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Tigecycline Side Effects

In Summary

Commonly reported side effects of tigecycline include: nausea and vomiting. Other side effects include: infection and hypoproteinemia. See below for a comprehensive list of adverse effects.

For the Consumer

Applies to tigecycline: intravenous powder for solution

Along with its needed effects, tigecycline may cause some unwanted effects. Although not all of these side effects may occur, if they do occur they may need medical attention.

Check with your doctor or nurse immediately if any of the following side effects occur while taking tigecycline:

More common
  • Cough or hoarseness
  • dizziness
  • fever or chills
  • headache
  • lower back or side pain
  • pain, warmth, or burning in the fingers, toes, and legs
  • painful or difficult urination
  • problems with vision or hearing
Less common
  • Abdominal or stomach pain
  • accumulation of pus
  • bloating or swelling of the face, arms, hands, lower legs, or feet
  • changes in skin color
  • confusion
  • decreased urine
  • diarrhea
  • difficult or labored breathing
  • dizziness, faintness, or lightheadedness when getting up suddenly from a lying or sitting position
  • fat in the stool
  • irregular heartbeat
  • muscle pain or cramps
  • nausea or vomiting
  • nervousness
  • numbness or tingling in the hands, feet, or lips
  • pain
  • rapid weight gain
  • shortness of breath
  • slow or fast heartbeat
  • sweating
  • swollen, red, tender area of infection
  • tightness in the chest
  • troubled breathing with exertion
  • unusual bleeding or bruising
  • unusual tiredness or weakness
  • unusual weight gain or loss
  • Anxiety
  • black, tarry stools
  • bleeding gums
  • blood in the urine or stools
  • chest pain or discomfort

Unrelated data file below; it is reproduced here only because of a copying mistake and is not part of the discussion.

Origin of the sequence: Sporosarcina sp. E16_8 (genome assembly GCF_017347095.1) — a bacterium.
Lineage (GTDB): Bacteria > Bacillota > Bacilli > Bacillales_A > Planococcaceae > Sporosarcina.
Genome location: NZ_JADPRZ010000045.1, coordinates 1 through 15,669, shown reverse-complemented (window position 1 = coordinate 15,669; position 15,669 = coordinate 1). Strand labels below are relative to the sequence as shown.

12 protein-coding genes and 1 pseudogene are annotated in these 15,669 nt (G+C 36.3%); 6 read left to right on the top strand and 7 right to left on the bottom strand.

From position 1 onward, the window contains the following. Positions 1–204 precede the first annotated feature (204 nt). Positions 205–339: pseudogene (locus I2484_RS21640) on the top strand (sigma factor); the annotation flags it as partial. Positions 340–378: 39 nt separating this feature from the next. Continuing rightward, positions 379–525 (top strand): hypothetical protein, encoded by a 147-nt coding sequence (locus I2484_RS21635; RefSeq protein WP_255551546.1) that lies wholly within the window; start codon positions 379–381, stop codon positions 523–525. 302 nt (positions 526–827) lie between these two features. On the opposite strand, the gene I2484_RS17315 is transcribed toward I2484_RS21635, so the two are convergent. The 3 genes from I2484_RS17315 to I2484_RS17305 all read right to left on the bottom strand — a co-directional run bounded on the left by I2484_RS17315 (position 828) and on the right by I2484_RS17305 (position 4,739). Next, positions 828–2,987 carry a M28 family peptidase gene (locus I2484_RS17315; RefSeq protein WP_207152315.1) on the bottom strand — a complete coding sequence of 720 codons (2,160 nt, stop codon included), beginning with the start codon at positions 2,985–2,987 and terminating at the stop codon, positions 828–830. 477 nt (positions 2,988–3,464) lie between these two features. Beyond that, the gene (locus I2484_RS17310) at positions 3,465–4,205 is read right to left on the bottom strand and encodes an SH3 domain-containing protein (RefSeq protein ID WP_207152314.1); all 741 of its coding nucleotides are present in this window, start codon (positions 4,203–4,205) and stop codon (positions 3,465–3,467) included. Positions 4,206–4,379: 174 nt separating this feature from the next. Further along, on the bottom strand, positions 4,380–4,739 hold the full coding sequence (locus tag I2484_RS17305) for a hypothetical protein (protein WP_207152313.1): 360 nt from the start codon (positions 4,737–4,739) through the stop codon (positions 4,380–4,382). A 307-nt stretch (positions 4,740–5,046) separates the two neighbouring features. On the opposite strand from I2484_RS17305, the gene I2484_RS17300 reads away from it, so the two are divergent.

• clay-colored stools
  • cold sweats
  • dark urine
  • depression
  • muscle cramps in the hands, arms, feet, legs, or face
  • nightmares
  • pinpoint red spots on the skin
  • rash
  • shakiness
  • slurred speech
  • sores, ulcers, or white spots on the lips or in the mouth
  • swelling of the face, ankles, or hands
  • swollen glands
  • tremor
  • unpleasant breath odor
  • vomiting of blood
  • yellow eyes or skin
Incidence not known
  • Bloating
  • constipation
  • difficulty with swallowing
  • hives
  • pains in the stomach, side, or abdomen, possibly radiating to the back
  • puffiness or swelling of the eyelids or around the eyes, face, lips, or tongue

Some side effects of tigecycline may occur that usually do not need medical attention. These side effects may go away during treatment as your body adjusts to the medicine. Also, your health care professional may be able to tell you about ways to prevent or reduce some of these side effects. Check with your health care professional if any of the following side effects continue or are bothersome or if you have any questions about them:

More common
  • Red streaks on the skin
  • swelling, tenderness, or pain at the injection site
Less common Rare
  • Bleeding, blistering, burning, coldness, discoloration of the skin, feeling of pressure, hives, infection, inflammation, itching, lumps, numbness, pain, rash, redness, scarring, soreness, stinging, swelling, tenderness, tingling, ulceration, or warmth at the injection site